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0

Yes, the field outside the conducting surface is 0. If the net charge inside the conducting surface is 0, then the fields outside the surface are zero. It's basically the Faraday Cage effect. And the net charge inside the conducting surface is 0, because that's the definition of a capacitor. You might ask, "Um, well, but what if the net charge is not ...


0

For external points, cylinder behaves like a line of charge. So you just have to put the distance in the formula of electric field of a point charge as (radius + distance from the cylinders surface)


0

The rods will get attracted towards the plane due to polarisation of the rods because of the plane.the rodsbwill surely not attract each other.They will repell each other as the induced charges have the same sign(+ or-).


1

@Daniel Grissom gives a great answer, but I wanted to drill into the exact question you asked about the direction of flow. There are several points of note here: The comb is not in direct contact with the plates, but is outside it. This means that when the plates have the same charge they are trying to push that charge outwards, if it's energetically ...


2

Ignore the collecting combs and Leiden jars for the moment. As you noted, the Wimhurst disk and 45° shorting bars form a powerful electrostatic pump such that the left side of both disks gets charged one way and the right side of both disks gets charged the other way. This charge feeds back through the shorting bars and builds up until something leaks ...


0

The field of each quarter circle is evaluated separately about its symmetry axis: which is why the limits are taken the way the answer shows.


1

Yes, these thermally generated currents (Johnson noise) generate magnetic fields. This means that even non-magnetic materials generate a very-small magnetic noise if they are conductive. This actually places a limit on very-sensitive magnetic field measurements in shielded environments because the shields are usually conductive. The following Review of ...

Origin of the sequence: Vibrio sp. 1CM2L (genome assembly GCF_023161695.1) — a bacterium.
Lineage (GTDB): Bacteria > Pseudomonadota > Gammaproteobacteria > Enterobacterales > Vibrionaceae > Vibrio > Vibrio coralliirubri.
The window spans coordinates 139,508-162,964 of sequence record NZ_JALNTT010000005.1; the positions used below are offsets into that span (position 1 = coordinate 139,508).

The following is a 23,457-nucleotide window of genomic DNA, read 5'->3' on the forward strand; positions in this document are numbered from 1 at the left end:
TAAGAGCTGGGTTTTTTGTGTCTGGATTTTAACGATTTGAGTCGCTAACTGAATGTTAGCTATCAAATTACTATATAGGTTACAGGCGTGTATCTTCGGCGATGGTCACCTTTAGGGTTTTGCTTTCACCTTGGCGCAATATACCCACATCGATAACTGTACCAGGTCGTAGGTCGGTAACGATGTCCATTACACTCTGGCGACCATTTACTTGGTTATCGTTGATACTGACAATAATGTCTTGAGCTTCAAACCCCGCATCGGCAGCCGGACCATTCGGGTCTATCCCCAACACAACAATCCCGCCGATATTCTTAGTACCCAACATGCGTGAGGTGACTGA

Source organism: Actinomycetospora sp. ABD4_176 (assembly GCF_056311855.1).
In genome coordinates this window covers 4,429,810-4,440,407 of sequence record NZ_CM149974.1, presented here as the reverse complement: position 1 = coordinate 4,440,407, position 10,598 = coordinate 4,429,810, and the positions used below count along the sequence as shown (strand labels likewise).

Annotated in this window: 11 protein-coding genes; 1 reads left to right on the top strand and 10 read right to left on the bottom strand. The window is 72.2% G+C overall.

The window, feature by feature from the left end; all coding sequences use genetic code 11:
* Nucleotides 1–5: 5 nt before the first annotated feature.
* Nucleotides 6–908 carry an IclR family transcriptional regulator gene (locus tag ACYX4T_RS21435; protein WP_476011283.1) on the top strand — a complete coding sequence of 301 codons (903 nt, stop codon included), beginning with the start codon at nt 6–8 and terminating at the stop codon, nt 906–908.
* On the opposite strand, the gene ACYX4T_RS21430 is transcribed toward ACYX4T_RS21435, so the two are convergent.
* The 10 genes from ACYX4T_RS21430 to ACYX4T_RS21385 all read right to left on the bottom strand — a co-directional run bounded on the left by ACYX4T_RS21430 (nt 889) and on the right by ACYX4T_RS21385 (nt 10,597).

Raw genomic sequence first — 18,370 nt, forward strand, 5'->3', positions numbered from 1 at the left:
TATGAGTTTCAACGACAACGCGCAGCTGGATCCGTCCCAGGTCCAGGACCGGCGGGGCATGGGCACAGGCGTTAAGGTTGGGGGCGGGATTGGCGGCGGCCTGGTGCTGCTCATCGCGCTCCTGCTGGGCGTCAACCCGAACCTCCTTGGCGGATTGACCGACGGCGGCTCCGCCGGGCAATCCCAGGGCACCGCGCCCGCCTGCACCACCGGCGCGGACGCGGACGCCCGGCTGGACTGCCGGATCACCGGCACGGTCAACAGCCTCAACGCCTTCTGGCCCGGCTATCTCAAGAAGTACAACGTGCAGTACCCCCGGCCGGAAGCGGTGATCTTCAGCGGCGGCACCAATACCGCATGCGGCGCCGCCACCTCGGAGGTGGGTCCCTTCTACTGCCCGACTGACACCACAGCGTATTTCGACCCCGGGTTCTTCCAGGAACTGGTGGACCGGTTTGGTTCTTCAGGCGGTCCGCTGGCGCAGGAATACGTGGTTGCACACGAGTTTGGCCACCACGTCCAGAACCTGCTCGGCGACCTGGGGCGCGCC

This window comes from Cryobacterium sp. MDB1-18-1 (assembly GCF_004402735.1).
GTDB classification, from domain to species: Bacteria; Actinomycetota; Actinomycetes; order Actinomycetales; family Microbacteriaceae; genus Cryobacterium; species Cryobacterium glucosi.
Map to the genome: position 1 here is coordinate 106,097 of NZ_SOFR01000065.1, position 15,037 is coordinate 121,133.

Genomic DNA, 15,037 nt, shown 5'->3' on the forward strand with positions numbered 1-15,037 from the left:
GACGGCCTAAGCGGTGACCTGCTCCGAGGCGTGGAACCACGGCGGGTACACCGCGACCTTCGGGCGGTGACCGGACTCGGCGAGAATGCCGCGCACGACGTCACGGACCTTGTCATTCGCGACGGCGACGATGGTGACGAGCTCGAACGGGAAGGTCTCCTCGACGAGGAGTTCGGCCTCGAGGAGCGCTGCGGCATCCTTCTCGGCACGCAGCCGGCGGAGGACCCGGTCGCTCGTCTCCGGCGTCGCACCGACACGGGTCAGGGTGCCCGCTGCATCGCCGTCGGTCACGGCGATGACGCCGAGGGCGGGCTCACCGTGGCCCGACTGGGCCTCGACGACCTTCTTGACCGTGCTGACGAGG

4

Yes you are right. You end up having a varying electric field which generates a varying magnetic field which in turn generates an electric field etc... This causes a particular type of radiation called black body radiation.


9

What the picture shows is a corona discharge (see also Wikipedia). It isn't a circuit in the usual sense of the word. It happens because the voltage is so high that it raises the electron energy to above the work function and the electrons just leak off. In effect the coil is charging the air around it. The charge will end up on the furniture, walls, floor, ...


0

The closer the charge gets to the line, the larger the force between the charge and the line... So your teacher is wrong. Now I need to come up with some reason for that... Charge density approaches infinity as a charged wire is made thinner and thinner while keeping the charge same. Electric field on the surface of that wire approaches infinity as the ...


0

It's an induced charge. Since the cloud has a negative charge on its bottom, the tree (which is normally neutral) has extra positive charge in it that is being attracted towards the cloud.


1

As the value of $b$ increases the resistance between the outer and the inner shells will converge to $1/4 \pi \sigma a$. If we consider the outer shell to be at the "infinity", the resistance between the "infinity" and the inner shell will be $1/4 \pi\sigma a$. We can think of the situation in which there are two shells in the infinite sea of poorly ...


1

Speculative question... highly speculative "answer". If force is independent of distance, then a neutral object could still be polarized (positive charges are displaced one way, negative charges displaced the opposite way, in accordance with the force they feel), but since the neutral object contains the same amount of charge after polarization, there could ...


2

It looks like you're trying to find a vector field $\vec{A}_m$ such that $\vec{E} = \nabla \times \vec{A}_m$. This is only possible in regions of space that are charge-free: the divergence of the curl of a vector field is always zero, so we necessarily have $$ \frac{\rho}{\epsilon_0} = \nabla \cdot \vec{E} = \nabla \cdot (\nabla \times \vec{A}_m) = 0. $$ ...